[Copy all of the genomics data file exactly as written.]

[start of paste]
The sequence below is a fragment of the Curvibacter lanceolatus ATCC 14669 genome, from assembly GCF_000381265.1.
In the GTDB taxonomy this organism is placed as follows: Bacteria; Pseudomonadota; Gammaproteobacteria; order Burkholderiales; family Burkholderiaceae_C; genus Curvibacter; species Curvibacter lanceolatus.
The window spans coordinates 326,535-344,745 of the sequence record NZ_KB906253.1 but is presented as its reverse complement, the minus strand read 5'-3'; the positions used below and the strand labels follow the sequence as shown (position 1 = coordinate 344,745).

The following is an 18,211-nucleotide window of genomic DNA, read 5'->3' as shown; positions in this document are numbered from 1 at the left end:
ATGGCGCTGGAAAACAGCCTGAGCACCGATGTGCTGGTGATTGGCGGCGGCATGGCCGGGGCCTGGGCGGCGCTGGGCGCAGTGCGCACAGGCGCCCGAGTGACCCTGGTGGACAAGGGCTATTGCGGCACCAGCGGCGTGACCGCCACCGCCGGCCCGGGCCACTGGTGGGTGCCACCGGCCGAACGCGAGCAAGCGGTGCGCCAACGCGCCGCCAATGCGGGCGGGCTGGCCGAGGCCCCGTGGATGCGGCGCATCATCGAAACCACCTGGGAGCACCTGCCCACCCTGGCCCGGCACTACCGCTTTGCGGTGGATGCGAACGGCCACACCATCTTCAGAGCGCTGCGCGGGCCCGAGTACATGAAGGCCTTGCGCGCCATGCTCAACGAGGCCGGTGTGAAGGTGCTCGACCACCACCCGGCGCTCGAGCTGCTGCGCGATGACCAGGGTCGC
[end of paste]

The sequence below is a fragment of the Curvibacter lanceolatus ATCC 14669 genome, from assembly GCF_000381265.1.
In the GTDB taxonomy this organism is placed as follows: Bacteria; Pseudomonadota; Gammaproteobacteria; order Burkholderiales; family Burkholderiaceae_C; genus Curvibacter; species Curvibacter lanceolatus.
The window spans coordinates 326,535-344,745 of the sequence record NZ_KB906253.1 but is presented as its reverse complement, the minus strand read 5'-3'; the positions used below and the strand labels follow the sequence as shown (position 1 = coordinate 344,745).

The following is an 18,211-nucleotide window of genomic DNA, read 5'->3' as shown; positions in this document are numbered from 1 at the left end:
ATGGCGCTGGAAAACAGCCTGAGCACCGATGTGCTGGTGATTGGCGGCGGCATGGCCGGGGCCTGGGCGGCGCTGGGCGCAGTGCGCACAGGCGCCCGAGTGACCCTGGTGGACAAGGGCTATTGCGGCACCAGCGGCGTGACCGCCACCGCCGGCCCGGGCCACTGGTGGGTGCCACCGGCCGAACGCGAGCAAGCGGTGCGCCAACGCGCCGCCAATGCGGGCGGGCTGGCCGAGGCCCCGTGGATGCGGCGCATCATCGAAACCACCTGGGAGCACCTGCCCACCCTGGCCCGGCACTACCGCTTTGCGGTGGATGCGAACGGCCACACCATCTTCAGAGCGCTGCGCGGGCCCGAGTACATGAAGGCCTTGCGCGCCATGCTCAACGAGGCCGGTGTGAAGGTGCTCGACCACCACCCGGCGCTCGAGCTGCTGCGCGATGACCAGGGTCGC